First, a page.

Oct 9, 2023 2 min read

Another class action lawsuit filed over this year's Electric Zoo

Another class action lawsuit has been filed in relation to last month’s Electric Zoo festival in New York, where the first day was cancelled at the last minute, and the following two days suffered from late starts, long queues and overcrowding

Another class action lawsuit filed over this year's Electric Zoo

Another class action lawsuit has been filed in relation to last month's Electric Zoo festival in New York. It alleges that the cancellation of the first day of the event, and other issues on the following two days, were the result of failings by the festival's owner.

A number of other lawsuits have already been filed in relation to Electric Zoo 2023. Those were filed with the federal courts in New York last month, whereas this new case is being pursued through the state courts.

The first day of this year’s Electric Zoo was called off at the last minute because of delays in constructing the event's main stage. In a somewhat unconvincing statement at the time, organisers blamed "global supply chain disruptions" that had caused "unexpected delays".

Last week's lawsuit notes that Electric Zoo is one of several major dance music festivals that take place in the US. Others, it adds, "include EDC Las Vegas, EDC Orlando, Dreamstate and Ultra Music Festival Miami - none of these other major [dance music] festivals were delayed because of the so called 'global supply chain disruptions'".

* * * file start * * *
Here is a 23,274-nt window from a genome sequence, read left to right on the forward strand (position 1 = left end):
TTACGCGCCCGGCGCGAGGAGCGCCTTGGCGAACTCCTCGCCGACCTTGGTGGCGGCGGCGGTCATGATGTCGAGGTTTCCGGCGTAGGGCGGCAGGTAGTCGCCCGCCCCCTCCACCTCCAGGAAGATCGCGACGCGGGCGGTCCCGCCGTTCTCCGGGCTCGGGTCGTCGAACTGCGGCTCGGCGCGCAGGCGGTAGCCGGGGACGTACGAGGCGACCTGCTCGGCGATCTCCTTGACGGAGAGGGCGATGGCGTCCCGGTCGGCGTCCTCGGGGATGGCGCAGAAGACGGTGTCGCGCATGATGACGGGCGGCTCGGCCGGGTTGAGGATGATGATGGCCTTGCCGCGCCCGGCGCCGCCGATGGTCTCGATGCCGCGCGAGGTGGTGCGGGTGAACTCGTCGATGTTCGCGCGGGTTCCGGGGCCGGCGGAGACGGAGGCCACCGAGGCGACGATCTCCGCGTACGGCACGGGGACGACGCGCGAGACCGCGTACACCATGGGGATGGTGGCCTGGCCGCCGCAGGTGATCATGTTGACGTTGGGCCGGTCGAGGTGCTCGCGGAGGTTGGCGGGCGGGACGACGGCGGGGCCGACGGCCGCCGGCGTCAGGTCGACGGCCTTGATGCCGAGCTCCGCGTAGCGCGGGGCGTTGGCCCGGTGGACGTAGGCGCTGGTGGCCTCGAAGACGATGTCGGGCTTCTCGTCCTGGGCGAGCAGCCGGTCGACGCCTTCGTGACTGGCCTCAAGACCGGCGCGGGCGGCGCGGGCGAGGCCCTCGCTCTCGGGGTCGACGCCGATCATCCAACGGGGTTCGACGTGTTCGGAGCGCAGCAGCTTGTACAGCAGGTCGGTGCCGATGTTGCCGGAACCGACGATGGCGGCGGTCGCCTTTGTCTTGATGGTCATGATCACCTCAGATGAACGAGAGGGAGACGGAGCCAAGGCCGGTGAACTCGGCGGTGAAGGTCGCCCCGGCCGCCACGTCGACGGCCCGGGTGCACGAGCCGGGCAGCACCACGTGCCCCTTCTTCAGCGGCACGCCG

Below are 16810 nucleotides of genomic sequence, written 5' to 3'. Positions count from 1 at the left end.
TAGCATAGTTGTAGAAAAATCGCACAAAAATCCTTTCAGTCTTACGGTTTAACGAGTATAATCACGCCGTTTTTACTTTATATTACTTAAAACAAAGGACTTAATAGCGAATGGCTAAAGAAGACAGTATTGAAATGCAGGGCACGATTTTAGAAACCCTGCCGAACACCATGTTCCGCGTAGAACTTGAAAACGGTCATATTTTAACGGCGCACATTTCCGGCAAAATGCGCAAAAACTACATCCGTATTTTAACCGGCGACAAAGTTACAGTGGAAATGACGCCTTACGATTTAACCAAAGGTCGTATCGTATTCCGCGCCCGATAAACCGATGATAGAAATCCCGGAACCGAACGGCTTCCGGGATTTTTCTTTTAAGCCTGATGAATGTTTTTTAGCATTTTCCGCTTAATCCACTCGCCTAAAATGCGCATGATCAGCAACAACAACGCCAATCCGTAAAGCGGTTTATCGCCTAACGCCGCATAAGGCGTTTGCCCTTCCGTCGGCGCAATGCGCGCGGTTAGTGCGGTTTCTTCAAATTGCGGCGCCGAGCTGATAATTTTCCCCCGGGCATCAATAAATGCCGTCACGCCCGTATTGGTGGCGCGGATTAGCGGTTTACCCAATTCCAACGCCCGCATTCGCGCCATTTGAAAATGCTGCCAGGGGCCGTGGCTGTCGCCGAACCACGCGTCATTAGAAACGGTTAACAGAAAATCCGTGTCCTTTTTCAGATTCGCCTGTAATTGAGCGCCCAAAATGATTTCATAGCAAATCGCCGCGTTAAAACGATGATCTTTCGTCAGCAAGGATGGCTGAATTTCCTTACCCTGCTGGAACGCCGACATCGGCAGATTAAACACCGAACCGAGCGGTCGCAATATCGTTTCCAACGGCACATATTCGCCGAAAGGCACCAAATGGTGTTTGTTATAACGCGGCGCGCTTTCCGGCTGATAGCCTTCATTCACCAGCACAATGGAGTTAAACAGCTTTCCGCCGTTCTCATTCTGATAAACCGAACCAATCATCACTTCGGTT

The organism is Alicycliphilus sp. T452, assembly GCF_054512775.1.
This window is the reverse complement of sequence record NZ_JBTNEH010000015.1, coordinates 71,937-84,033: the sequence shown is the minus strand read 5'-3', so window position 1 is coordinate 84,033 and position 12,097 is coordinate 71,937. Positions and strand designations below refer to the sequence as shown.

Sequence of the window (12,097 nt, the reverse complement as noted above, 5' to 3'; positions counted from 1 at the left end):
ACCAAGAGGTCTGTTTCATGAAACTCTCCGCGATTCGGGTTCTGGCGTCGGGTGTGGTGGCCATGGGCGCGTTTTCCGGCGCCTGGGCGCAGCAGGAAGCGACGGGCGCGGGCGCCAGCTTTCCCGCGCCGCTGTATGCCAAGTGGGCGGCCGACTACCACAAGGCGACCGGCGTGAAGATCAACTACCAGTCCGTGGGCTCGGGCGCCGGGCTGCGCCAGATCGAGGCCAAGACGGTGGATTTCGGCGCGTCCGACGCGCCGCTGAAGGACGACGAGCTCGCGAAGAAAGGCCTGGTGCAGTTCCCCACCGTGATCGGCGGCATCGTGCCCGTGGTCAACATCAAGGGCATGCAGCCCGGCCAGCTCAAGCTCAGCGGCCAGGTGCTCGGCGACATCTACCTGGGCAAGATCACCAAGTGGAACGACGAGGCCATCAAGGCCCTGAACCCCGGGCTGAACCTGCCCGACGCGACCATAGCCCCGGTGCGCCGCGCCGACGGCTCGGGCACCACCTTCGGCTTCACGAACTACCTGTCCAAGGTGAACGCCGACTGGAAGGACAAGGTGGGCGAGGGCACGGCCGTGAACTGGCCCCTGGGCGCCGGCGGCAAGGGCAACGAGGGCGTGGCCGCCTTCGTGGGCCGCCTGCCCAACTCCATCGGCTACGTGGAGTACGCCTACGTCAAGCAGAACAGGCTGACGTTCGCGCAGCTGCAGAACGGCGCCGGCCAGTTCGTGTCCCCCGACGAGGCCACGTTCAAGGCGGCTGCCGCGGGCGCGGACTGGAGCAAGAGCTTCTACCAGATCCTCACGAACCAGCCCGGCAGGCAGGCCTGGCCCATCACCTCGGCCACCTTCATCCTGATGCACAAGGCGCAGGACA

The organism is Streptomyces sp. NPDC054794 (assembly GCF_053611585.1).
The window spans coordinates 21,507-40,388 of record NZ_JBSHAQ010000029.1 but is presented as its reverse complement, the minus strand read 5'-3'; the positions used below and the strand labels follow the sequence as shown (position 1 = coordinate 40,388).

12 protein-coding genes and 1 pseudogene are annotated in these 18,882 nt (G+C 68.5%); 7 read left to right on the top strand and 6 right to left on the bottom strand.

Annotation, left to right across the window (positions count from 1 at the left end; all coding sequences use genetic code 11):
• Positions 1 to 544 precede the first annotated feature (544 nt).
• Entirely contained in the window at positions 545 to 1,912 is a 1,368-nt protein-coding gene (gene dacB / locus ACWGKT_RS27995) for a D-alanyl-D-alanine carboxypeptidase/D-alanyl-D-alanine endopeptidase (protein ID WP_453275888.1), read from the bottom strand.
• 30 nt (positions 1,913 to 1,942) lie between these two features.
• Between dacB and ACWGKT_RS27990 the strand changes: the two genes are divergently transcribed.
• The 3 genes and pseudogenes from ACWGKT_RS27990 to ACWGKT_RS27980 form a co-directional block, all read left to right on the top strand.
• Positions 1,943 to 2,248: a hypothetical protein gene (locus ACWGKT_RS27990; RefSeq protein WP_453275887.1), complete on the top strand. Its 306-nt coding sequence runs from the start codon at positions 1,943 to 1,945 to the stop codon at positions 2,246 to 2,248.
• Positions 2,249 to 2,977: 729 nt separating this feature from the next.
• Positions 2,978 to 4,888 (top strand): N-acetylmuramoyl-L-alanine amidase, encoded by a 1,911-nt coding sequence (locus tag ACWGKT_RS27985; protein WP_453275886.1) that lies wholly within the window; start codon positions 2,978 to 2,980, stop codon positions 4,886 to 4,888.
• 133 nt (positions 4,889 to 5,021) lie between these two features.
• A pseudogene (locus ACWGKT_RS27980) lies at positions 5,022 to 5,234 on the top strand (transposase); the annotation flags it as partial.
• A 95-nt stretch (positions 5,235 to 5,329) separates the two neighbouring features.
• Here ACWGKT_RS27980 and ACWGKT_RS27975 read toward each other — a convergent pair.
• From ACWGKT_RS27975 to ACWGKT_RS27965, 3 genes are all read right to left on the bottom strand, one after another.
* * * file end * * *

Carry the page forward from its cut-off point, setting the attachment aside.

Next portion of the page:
In addition to the cancellation of the first day, the lawsuit also claims that the Saturday was “marred by [a] late start and poor staffing”, while Sunday was "spoiled by long lines, massive overcrowding, and a literal stampede of people when it was discovered that the organisers oversold tickets".

The lawsuit also notes that Electric Zoo’s promoter Made Event was last year acquired from LiveStyle by the business behind New York nightclub and venue Avant Gardner. Under new ownership, the lawsuit alleges, the organisers of Electric Zoo made a number of cost-saving decisions that directly led to the problems that occurred last month.

The delays in constructing the main stage, it states, “were because of Electric Zoo’s attempts to increase their own profits by decreasing expenses, including the hiring of less experienced, non-union contractors for the assembling of the stages and the inexperience of the new management team responsible for coordinating with respect to the setting up of the event".

"Therefore, the cancellation was not actually due to any sort of 'global supply chain disruptions'", it claims, "but purely as a consequence of the organisers’ own negligence and avarice".

We await to see how this and the other Electric Zoo lawsuits now proceed.

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